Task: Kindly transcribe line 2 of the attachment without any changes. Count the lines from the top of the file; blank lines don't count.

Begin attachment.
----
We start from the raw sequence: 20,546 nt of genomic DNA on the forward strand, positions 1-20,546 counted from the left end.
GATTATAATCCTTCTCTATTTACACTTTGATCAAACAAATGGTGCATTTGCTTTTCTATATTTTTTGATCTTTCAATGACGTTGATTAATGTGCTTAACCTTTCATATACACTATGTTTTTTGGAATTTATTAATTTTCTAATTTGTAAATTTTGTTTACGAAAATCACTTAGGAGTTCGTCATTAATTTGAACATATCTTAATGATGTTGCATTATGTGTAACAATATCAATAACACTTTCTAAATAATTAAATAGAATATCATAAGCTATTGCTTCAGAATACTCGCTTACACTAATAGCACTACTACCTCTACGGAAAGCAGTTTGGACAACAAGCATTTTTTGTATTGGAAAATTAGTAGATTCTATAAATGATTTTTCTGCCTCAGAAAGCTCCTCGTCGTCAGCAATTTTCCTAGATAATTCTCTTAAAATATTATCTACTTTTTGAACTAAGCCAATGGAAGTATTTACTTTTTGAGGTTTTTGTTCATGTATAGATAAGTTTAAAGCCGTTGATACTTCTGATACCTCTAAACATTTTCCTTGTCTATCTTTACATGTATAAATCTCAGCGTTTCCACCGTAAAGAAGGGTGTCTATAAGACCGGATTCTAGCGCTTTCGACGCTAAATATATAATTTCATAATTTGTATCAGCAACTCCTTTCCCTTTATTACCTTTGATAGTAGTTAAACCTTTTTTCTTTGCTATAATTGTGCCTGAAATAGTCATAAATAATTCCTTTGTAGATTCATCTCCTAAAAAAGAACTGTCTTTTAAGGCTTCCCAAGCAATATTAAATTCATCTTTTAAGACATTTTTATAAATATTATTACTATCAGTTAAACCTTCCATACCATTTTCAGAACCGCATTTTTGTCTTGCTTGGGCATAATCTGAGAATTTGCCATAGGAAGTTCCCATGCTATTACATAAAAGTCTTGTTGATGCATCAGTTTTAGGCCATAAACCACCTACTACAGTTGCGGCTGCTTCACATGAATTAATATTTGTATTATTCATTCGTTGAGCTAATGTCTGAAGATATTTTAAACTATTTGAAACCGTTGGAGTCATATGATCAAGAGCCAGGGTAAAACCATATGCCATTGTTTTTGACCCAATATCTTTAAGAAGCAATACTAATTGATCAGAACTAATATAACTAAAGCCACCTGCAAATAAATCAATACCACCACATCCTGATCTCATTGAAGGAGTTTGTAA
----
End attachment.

GATTATAATCCTTCTCTATTTACACTTTGATCAAACAAATGGTGCATTTGCTTTTCTATATTTTTTGATCTTTCAATGACGTTGATTAATGTGCTTAACCTTTCATATACACTATGTTTTTTGGAATTTATTAATTTTCTAATTTGTAAATTTTGTTTACGAAAATCACTTAGGAGTTCGTCATTAATTTGAACATATCTTAATGATGTTGCATTATGTGTAACAATATCAATAACACTTTCTAAATAATTAAATAGAATATCATAAGCTATTGCTTCAGAATACTCGCTTACACTAATAGCACTACTACCTCTACGGAAAGCAGTTTGGACAACAAGCATTTTTTGTATTGGAAAATTAGTAGATTCTATAAATGATTTTTCTGCCTCAGAAAGCTCCTCGTCGTCAGCAATTTTCCTAGATAATTCTCTTAAAATATTATCTACTTTTTGAACTAAGCCAATGGAAGTATTTACTTTTTGAGGTTTTTGTTCATGTATAGATAAGTTTAAAGCCGTTGATACTTCTGATACCTCTAAACATTTTCCTTGTCTATCTTTACATGTATAAATCTCAGCGTTTCCACCGTAAAGAAGGGTGTCTATAAGACCGGATTCTAGCGCTTTCGACGCTAAATATATAATTTCATAATTTGTATCAGCAACTCCTTTCCCTTTATTACCTTTGATAGTAGTTAAACCTTTTTTCTTTGCTATAATTGTGCCTGAAATAGTCATAAATAATTCCTTTGTAGATTCATCTCCTAAAAAAGAACTGTCTTTTAAGGCTTCCCAAGCAATATTAAATTCATCTTTTAAGACATTTTTATAAATATTATTACTATCAGTTAAACCTTCCATACCATTTTCAGAACCGCATTTTTGTCTTGCTTGGGCATAATCTGAGAATTTGCCATAGGAAGTTCCCATGCTATTACATAAAAGTCTTGTTGATGCATCAGTTTTAGGCCATAAACCACCTACTACAGTTGCGGCTGCTTCACATGAATTAATATTTGTATTATTCATTCGTTGAGCTAATGTCTGAAGATATTTTAAACTATTTGAAACCGTTGGAGTCATATGATCAAGAGCCAGGGTAAAACCATATGCCATTGTTTTTGACCCAATATCTTTAAGAAGCAATACTAATTGATCAGAACTAATATAACTAAAGCCACCTGCAAATAAATCAATACCACCACATCCTGATCTCATTGAAGGAGTTTGTAA